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I find this function interesting. The power series coefficients, (1/n^n), decrease quite rapidly, faster than 1/n!. By the root test, for example, the infinite series converges everywhere (infinite radius of convergence) so the function is an entire function (holomorphic in the entire complex plane). 
To the best of my knowledge it is unproven whether the value  f(1) transcendental or even irrational. This value also arises as the integral from 0 to 1 of 1/(x^
x). See: Weisstein, Eric W. "Sophomore's Dream." From MathWorld--A Wolfram Web Resource. Sophomore's Dream. 
The first plot is a parametric plot of the real and imaginary parts of f(z), (Re(f(z)),Im(f(z))), for Abs(z) between 0 and 5 and Arg(z) from 0 to 2
π. It can be hard to see a pattern here, so another approach is to decompose it into separate plots.
The second plot shows how f(z) maps the imaginary axis (i.e. points of the form 0+yi). It maps the imaginary axis into an expanding spiral shape. Increasing positive values of y map to a counterclockwise spiral shape, and negative values a clockwise one. They meet at (0,0).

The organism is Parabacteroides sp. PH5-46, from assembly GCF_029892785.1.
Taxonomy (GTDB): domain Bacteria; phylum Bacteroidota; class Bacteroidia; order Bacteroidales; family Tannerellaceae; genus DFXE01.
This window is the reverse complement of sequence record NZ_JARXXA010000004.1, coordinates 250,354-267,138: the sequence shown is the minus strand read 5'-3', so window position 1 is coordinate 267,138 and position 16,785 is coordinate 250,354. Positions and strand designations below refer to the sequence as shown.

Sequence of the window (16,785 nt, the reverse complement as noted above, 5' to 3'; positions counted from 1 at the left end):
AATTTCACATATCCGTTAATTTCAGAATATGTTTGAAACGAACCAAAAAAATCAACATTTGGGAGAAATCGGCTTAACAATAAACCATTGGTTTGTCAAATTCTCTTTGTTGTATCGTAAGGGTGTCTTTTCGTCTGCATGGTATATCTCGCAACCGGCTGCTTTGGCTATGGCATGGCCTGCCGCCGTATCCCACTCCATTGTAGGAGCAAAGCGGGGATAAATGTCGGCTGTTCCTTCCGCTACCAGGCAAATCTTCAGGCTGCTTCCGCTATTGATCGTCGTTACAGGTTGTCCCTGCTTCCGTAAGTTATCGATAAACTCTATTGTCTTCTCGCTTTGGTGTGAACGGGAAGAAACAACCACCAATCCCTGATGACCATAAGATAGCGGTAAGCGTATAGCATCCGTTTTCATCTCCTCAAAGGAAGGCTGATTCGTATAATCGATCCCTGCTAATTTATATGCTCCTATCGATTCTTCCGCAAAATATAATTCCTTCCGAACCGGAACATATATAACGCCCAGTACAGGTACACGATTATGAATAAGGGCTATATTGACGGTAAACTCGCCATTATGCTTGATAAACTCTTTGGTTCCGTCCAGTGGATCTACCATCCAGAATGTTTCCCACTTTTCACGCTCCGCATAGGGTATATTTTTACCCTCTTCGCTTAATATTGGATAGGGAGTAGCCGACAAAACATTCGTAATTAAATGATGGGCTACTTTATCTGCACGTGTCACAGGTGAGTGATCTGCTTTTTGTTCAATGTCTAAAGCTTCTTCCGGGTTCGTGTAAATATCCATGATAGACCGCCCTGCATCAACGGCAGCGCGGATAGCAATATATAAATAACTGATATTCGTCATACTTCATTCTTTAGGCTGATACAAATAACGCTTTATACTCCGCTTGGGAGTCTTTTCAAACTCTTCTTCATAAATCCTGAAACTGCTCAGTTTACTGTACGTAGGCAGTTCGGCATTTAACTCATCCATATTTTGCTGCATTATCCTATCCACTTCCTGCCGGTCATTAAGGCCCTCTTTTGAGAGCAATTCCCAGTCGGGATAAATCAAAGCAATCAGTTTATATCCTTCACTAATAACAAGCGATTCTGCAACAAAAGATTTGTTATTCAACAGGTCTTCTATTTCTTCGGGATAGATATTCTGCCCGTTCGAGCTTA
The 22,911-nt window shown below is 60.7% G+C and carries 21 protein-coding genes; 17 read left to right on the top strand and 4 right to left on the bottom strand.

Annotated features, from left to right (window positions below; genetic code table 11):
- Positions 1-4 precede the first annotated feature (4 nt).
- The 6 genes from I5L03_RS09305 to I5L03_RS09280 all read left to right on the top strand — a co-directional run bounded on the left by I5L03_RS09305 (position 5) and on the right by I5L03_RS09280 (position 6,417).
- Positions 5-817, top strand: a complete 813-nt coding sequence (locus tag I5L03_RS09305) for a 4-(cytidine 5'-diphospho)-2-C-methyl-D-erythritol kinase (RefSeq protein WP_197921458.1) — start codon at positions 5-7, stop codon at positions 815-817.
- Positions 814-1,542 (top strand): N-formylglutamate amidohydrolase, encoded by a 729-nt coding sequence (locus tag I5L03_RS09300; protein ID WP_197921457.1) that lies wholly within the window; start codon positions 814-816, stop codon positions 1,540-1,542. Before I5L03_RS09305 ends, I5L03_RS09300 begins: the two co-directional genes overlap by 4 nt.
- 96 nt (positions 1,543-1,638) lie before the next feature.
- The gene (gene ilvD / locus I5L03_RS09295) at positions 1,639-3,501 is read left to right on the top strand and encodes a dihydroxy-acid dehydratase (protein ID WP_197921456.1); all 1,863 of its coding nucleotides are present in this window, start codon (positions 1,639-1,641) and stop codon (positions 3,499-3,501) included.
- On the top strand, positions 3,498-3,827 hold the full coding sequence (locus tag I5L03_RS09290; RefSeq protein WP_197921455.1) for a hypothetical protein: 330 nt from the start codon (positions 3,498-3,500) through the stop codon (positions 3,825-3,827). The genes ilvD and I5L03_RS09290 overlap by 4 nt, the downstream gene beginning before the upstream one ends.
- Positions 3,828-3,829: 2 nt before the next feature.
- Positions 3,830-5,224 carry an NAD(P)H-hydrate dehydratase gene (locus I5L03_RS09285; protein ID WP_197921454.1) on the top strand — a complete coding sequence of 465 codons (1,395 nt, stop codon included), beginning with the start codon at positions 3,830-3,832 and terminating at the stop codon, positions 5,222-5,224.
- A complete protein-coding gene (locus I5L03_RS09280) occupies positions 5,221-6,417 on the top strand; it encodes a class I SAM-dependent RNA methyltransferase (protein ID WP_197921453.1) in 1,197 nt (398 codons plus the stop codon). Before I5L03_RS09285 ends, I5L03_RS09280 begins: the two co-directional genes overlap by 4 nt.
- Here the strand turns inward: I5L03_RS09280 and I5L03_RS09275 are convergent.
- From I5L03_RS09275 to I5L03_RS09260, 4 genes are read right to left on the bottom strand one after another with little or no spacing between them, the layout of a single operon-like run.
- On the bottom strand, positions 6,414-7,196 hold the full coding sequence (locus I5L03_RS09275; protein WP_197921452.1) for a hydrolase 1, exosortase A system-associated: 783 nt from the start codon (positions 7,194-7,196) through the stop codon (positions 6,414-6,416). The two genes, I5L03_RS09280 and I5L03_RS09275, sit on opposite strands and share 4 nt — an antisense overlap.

The third plot shows that f(z) maps circles of small radius into oval shapes, where the positive real side expands and the negative real side is pinched in. 
It can be shown that

f(z)= 0 1 z t -tz dt MathType@MTEF@5@5@+=faaagCart1ev2aqaKnaaaaWenf2ys9wBH5garuavP1wzZbqedmvETj2BSbqefm0B1jxALjharqqtubsr4rNCHbGeaGqiVu0Je9sqqrpepC0xbbL8FesqqrFfpeea0xe9Lq=Jc9vqaqpepm0xbba9pwe9Q8fs0=yqaqpepae9pg0FirpepeKkFr0xfr=xfr=xb9Gqpi0dc9adbaqaaeGaciGaaiaabeqaamaabaabaaGcbaGaamOzaiaacIcacaWG6bGaaiykaiabg2da9maapedabaGaamOEaiaadshadaahaaWcbeGcbaGaaiylaiaadshacaWG6baaaaWcbaGaaGimaaqaaiaaigdaa0Gaey4kIipakiaadsgacaWG0baaaa@3CC5@

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